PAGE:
Gluten Free Medications: Spotting Gluten Free Drugs

For people with celiac disease, gluten sensitivity or a gluten allergy, getting sick may come with additional complications.

Since celiac disease is an autoimmune condition, and celiacs often suffer from malnutrition before their disorder is diagnosed and they begin eating gluten free, someone with CD may be more prone to illness, including colds, flu, gastrointestinal issues and more. When your system is run-down due to not getting enough of the proper nutrients, you are susceptible to germs that go around.

To make it worse, many over-the-counter treatments for problems such as colds, runny noses or stomachaches, and even many pain relievers, may contain gluten. If you are eating gluten free and get sick, what can you do?

Why Do Medications Need Gluten?
Gluten is used in some common over-the-counter and prescription medications as a binding agent to hold the pill together, or in the coating of a gelcap or other encapsulated medicine. The gluten is found in the fillers of the medications. These fillers also aid in water absorption, helping the medication dissolve in the body more quickly. Some companies use gluten free fillers, such as potato, corn or tapioca starch, rather than wheat starch.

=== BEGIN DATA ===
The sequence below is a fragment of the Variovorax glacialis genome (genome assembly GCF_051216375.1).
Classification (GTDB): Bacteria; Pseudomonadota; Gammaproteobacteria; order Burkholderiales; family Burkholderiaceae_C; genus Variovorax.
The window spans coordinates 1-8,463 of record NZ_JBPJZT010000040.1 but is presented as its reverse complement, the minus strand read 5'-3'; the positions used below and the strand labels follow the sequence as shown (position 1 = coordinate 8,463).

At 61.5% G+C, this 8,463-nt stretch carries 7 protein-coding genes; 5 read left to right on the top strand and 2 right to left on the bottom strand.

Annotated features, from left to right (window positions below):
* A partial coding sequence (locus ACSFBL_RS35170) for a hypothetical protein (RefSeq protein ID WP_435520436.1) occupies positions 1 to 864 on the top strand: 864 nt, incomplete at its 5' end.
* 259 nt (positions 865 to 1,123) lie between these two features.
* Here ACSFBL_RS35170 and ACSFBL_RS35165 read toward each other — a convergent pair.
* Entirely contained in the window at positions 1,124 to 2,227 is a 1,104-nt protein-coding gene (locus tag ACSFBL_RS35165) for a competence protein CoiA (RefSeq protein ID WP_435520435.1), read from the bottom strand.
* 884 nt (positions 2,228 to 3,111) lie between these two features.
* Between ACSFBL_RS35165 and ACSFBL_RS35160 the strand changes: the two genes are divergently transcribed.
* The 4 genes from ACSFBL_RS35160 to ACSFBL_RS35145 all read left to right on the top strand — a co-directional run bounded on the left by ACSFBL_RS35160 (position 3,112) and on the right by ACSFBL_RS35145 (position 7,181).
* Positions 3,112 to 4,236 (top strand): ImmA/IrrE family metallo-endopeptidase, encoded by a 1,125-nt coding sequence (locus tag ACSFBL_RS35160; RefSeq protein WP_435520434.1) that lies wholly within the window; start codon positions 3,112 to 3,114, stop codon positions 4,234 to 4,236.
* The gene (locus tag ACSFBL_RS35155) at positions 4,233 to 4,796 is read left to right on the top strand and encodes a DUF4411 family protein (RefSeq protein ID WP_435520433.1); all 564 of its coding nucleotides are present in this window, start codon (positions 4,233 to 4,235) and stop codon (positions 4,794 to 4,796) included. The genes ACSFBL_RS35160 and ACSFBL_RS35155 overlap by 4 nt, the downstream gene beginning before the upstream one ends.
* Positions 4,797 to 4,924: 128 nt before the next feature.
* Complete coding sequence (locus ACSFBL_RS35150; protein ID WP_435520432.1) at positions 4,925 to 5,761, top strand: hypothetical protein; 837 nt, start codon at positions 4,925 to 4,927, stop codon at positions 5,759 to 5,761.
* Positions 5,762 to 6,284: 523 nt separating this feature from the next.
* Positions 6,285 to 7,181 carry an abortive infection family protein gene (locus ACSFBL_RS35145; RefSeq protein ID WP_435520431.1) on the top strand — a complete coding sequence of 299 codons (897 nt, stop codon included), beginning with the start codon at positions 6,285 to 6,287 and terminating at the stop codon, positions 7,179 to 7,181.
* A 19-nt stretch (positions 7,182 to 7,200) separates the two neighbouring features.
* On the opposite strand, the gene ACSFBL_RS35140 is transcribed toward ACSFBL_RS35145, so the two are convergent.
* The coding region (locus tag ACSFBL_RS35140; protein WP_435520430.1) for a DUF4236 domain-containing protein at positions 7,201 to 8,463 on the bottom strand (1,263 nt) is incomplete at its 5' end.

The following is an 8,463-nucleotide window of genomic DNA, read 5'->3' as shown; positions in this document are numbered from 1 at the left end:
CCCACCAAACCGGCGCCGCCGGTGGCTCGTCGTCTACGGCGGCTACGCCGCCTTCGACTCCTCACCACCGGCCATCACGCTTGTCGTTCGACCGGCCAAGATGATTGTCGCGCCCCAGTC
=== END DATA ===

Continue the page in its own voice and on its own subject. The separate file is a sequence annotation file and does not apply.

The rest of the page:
Finally, some medications contain sweeteners in the form of sugar alcohols, which often contain gluten. However, these sugar alcohols often don’t affect those with a gluten sensitivity. We’ll talk more about that later.

Finding Gluten Free Medications
Most medications aren’t labeled gluten free, even though they may not contain gluten. Knowing what ingredients to look for on a label can help you spot gluten free medications.

Look for starch fillers in the form of corn starch, potato starch or tapioca starch. Avoid wheat starch or any starch that doesn’t specify its derivative, including pregelatinized starch or sodium starch glycolate.

Other inactive ingredients that may come from wheat or barley include:

  • Dextrates
  • Dextrins
  • Dextri-maltose
  • Maltodextrin

What’s the Deal with Sugar Alcohols?
Sugar alcohols are another ingredient derived from any type of starch. So if you see sugar alcohols listed in the ingredients on your medication, the medicine may contain wheat starch. However, when sugar alcohols are refined to make products like mannitol and xylitol—often used as sweeteners or bulking agents in popular medications—the gluten proteins are removed.

Other sugar alcohols that are safe for celiacs, according to most sources, include:

  • Sorbitol
  • Malitol
  • Lactilol
  • Isomalt

It’s important to note that these sugar alcohols, when consumed in quantity, can cause diarrhea, bloating and excessive gas—symptoms also prevalent in CD sufferers. That’s why many celiacs who use these products think they contain gluten.

However, if you’re not consuming large quantities in food products, but only the small amount found in medications, you should not have any issues.

When in Doubt About Gluten Free Drugs…
If you’re not sure about the ingredients in a prescription or over-the-counter medication, call the manufacturer. Your pharmacist or even your doctor may not know if a product contains gluten or not, but the manufacturer should know.

Suzy Cohen, at her website “Dear Pharmacist,” published a list of medications commonly considered to be gluten free, which may help, too.

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